Among the surfeit of narratives about Arabs that have been published in recent years, surprisingly little has been reported on Arabs in America -- an increasingly relevant issue. This book is the most powerful approach imaginable: it is the story of the last forty-plus years of American history, told through the eyes of Arab Americans. It begins in 1963, before major federal legislative changes seismically transformed the course of American immigration forever. Each chapter describes an event in U.S. history -- which may already be familiar to us -- and invites us to live that moment in time in the skin of one Arab American. The chapters follow a timeline from 1963 to the present, and the characters live in every corner of this country.
These are dramatic narratives, describing the very human experiences of love, friendship, family, courage, hate, and success. There are the timeless tales of an immigrant community becoming American, the nostalgia for home, the alienation from a society sometimes as intolerant as its laws are generous. A Country Called Amreeka's snapshots allow us the complexity of its characters' lives with an impassioned narrative normally found in fiction.
Read separately, the chapters are entertaining and harrowing vignettes; read together, they add a new tile to the mosaic of our history. We meet fellow Americans of all creeds and colors, among them the Alabama football player who navigates the stringent racial mores of segregated Birmingham, where a church bombing wakes a nation to the need to make America a truly more equal place; the young wife from Ramallah -- now living in Baltimore -- who had to abandon her beautiful home and is now asked by a well-meaning American, "How do you like living in an apartment after living in a tent?"; the Detroit toughs and the potsmoking suburban teenagers, who in different decades become politicized and serious about their heritage despite their own wills; the homosexual man afraid to be gay in the Arab world and afraid to be Arab in America; the two formidable women who wind up working for opposing campaigns in the 2000 presidential election; the Marine fighting in Iraq who meets villagers who ask him, "What are you, an Arab, doing here?" We glimpse how America sees Arabs as much as how Arabs see America. We revisit the 1973 oil embargo that initiated the American perception of all Arabs as oil-rich sheikhs; the 1979 Iranian hostage crisis that heralded the arrival of Middle Eastern Islam in the American consciousness; bombings across three decades in Los Angeles, Oklahoma City, and New York City that bring terrorism to American soil; and both wars in Iraq that have posed Arabs as the enemies of America.
In a post-9/11 world, Arabic names are everywhere in America, but our eyes glaze over them; we sometimes don't know how to pronounce them or understand whence they come. A Country Called Amreeka gives us the faces behind those names and tells the story of a community it has become essential for us to understand. We can't afford to be oblivious.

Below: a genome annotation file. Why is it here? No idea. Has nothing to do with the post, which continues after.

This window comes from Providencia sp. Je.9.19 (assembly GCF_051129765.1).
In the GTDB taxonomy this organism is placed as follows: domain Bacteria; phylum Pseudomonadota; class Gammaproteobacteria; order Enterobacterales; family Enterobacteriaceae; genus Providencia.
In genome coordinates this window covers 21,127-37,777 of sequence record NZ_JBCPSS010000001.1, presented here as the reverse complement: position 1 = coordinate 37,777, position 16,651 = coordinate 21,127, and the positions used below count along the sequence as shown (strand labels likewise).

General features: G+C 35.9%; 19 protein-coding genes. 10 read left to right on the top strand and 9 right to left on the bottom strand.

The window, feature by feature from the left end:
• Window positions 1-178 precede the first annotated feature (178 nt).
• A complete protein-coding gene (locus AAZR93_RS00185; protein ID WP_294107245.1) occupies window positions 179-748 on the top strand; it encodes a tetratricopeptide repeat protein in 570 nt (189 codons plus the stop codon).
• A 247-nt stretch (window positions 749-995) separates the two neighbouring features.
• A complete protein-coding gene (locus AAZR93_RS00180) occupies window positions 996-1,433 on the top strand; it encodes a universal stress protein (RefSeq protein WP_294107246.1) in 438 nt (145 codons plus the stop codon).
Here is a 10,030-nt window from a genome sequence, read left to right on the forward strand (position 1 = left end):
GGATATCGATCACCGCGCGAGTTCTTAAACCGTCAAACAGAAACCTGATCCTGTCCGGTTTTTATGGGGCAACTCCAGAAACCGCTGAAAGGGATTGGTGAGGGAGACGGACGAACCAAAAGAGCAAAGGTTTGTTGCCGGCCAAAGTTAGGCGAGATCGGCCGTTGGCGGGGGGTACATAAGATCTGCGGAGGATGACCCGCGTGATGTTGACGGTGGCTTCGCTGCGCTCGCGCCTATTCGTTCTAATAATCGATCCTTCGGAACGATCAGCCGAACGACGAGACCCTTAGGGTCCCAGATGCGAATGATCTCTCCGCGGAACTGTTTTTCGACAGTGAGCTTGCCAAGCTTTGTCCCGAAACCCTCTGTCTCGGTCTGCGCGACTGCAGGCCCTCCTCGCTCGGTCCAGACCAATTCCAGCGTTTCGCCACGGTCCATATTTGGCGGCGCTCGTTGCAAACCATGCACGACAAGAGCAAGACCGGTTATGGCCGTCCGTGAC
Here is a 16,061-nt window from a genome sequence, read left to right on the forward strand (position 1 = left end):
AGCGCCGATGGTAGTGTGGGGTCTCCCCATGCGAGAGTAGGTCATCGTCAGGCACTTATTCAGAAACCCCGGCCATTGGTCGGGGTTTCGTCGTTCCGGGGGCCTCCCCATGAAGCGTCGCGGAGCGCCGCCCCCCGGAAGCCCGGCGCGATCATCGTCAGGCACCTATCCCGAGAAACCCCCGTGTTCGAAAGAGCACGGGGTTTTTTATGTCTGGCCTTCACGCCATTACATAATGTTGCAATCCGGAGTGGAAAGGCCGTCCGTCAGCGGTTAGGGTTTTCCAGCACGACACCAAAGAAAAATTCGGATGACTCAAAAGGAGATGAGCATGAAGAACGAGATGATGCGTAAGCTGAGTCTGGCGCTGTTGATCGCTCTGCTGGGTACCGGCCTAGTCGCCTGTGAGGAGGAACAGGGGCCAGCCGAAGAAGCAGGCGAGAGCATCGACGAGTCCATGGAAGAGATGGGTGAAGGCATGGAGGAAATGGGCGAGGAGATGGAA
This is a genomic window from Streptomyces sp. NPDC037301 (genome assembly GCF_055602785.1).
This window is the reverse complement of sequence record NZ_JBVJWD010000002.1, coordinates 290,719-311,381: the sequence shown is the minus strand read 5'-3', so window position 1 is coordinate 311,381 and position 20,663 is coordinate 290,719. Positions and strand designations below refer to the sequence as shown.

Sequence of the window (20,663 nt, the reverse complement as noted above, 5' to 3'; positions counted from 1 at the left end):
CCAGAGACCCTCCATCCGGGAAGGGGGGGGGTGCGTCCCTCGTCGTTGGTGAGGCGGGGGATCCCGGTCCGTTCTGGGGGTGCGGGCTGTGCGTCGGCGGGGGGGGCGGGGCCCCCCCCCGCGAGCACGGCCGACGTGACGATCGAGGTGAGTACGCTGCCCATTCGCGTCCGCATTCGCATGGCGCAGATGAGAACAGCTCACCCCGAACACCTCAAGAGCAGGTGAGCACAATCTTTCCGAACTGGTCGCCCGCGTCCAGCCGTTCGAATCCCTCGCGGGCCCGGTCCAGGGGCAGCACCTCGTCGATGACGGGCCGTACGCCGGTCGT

ALIA MALEK is an author and civil rights lawyer. Born in Baltimore to Syrian immigrant parents, she began her legal career as a trial attorney at the U.S. Department of Justice's Civil Rights Division. After practicing law in the States, Lebanon, and the West Bank, Malek, who has degrees from Johns Hopkins and Georgetown universities, earned her master’s degree in journalism from Columbia University. Her reportage has appeared in Salon, The Columbia Journalism Review, and The New York Times. This is her first book.
"In a beautifully rendered work, Alia Malek succeeds in a challenging task: restoring humanity to a community too long buffeted by the vagaries of chauvinism, bias, and ignorance. Her book...is at once timeless, in its telling of immigrants in America, and unique, in its exploration of the diversity of the Arab American community.... A stirring story of humor, loss, love, and triumph." -- Anthony Shadid, Pulitzer Prize-winning author of Night Draws Near: Iraq's People in the Shadow of America's War
"Great reading for anyone who is interested in the hyphenated American immigrant.... Beautifully depicted.... The lives of these people who have come to the Land of Great Hope are compelling for their struggles.... Engaging and enlightening, impossible to put down." -- Helen Thomas, columnist, Hearst Newspapers
"If you're not an Arab American, then it's really imperative for you to read this fascinating book. You couldn't ask for a more informative, engaging, and provocative introduction to millions of our fellow citizens. From football star to soldier, from gay activist to union leader, cheerleader, minister, Democrat, Republican, Christian, Muslim -- Alia Malek brings the entire spectrum of Arab America to vivid, threedimensional life." -- Samuel G. Freedman, author of Jew Vs. Jew
"A unique, engaging portrayal...that is nearly impossible to put down. Malek [introduces] the reader...to lovable, quirky, diverse characters who all have in common a desire to find comfortable spaces in A Country Called Amreeka.... A book of great imagination and unusual depth." -- Steven Salaita, author of Anti-Arab Racism in the USA and The Uncultured Wars
"A deeply engaging series of portraits of Arab American lives in a profoundly complicated time.... This should be a textbook across the nation -- even the most reluctant readers will (hopefully) be enlarged, their stereotypes neutralized." -- Naomi Shihab Nye, author of Habibi
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